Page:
Countdown. Ariane 5 . missile Which must be paid on Saturday in the space Spatial Telescope James Webb, was waiting at the shooting point Friday for the final count to begin, which could still interrupt the choppy weather. If all goes well, the European operator should start from 9.20 am on Saturday (1.20 pm Paris time).
In the middle of a vast expanse surrounded by barbed wire and the Guyanese jungle, the white rocket was erected on the launch table, a large movable steel structure, crowning itself with four massive lightning rod towers. So far, only rain and wind in particular have played tricks on the machine, forcing the date to be postponed.
The nearby massive water tower must supply the “flood,” at a rate of 30 tons per second, which will run under the engines when ignited, scheduled for 9.20 am. To dampen the temperature up to 3000 degrees, and especially to drown out the shock of the take-off sound wave, which can damage the electrical components on board. At about 180 decibels, this is the loudest sound a man-made machine can make.
210 tons of hydrogen and liquid oxygen
Two long silver tubes connect the top of the table’s mast to the Ariane 5 slot, which houses the telescope. Ensure it has cool and dry air conditioning, keeping it from the hot and humid surrounding air. The most sophisticated minimal monitoring instrument ever sent into space.
Just below, two bright yellow levers carry the fuel supply lines to the upper stage, and the lower stage is fed directly from the table. The rocket’s tanks, which are still empty, will hold a total of 210 tons of hydrogen and liquid oxygen. These motives are wisely awaited in cabinets placed at a good distance. Because it is their mixture, highly combustible, which will allow to take off.
“When the filling maneuvers start at H-7 in the morning, no one will be able to stay on site anymore,” explains Jean-Marc Durand, Arianespace Guyane’s deputy director. The missile will remain alone, all its controls, including those for filling, coming from the launch center located 2.3 kilometers away. From the fortified part of this building, which was closed 45 minutes before takeoff, the site manager and his teams would give their orders to the operator, such as filling the tanks, and receive all parameters.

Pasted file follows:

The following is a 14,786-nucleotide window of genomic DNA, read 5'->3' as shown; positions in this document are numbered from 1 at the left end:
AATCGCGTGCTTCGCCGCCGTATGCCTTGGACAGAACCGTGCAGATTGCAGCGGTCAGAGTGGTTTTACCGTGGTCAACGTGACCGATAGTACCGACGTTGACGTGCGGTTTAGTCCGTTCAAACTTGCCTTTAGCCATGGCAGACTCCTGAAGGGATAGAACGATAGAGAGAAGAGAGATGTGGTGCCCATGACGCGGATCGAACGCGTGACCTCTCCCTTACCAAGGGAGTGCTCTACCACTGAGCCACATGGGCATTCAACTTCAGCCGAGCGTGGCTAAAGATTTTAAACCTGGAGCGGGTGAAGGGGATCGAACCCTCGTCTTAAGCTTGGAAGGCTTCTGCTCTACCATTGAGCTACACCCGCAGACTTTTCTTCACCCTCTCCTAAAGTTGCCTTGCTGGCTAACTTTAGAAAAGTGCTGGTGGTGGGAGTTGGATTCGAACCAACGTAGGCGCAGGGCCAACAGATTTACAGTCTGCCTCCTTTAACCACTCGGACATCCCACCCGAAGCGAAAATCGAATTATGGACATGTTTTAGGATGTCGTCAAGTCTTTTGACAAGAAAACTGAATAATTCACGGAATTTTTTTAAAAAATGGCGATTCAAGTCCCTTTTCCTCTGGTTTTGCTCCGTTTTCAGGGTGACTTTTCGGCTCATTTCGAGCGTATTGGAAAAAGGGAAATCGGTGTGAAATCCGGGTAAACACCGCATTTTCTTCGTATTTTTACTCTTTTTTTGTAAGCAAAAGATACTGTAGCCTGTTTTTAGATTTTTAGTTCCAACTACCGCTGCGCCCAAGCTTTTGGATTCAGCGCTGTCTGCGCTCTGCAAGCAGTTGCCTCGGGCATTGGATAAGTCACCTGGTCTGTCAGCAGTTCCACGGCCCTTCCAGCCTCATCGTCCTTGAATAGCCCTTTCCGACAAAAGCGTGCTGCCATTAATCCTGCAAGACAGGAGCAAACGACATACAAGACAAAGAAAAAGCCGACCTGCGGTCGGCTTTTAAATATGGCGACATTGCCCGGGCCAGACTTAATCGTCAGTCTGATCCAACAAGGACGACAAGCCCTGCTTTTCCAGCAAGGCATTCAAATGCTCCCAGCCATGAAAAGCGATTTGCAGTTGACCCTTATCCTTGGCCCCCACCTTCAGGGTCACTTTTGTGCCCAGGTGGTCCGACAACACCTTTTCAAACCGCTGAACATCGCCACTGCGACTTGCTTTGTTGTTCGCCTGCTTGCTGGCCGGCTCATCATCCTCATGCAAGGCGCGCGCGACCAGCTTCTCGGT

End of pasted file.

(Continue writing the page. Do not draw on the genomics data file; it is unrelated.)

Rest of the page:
Friday by day, rows of screened tables in the middle were still empty, “because the sequence is going to start late,” defines Jerome Reeves, Ariane 5 program manager at Arianespace. It will even be scratched all night from Friday to Saturday.
With a countdown, it launches from Jupiter’s control center, which should start precisely at 9:57 PM. In this large “jar”, the operations department “concentrates all the information to allow the coordination of the launch,” explains Jean-Luc Meister, Deputy Director of Operations.
If the red doesn’t come from those in charge of the telescope, space base, operator, or weather forecast, the operations manager will start the synchronous sequence at H minus seven minutes. At that moment, all operations will switch to automatic mode, led by the control center and rocket computers.
At H, the Ariane 5 Vulcain’s engine will start, but after just seven seconds the two powder engines will ignite allowing the rocket to tear itself off the ground. All this beautiful ballet would only be possible if the weather was playing the game, under a cloudy and windy sky.
At 1:00 p.m. on Friday, the forecast center gave the go-ahead. He will still be shooting several weather balloons into the air to improve his forecast at launch, including the last less than three hours before that. At the center of Jupiter on Friday, a manager saw this interest in the sky as a good sign: “If we talk about the weather, it’s because everything has been so well done so far, because it’s the last thing to look at before launching.”
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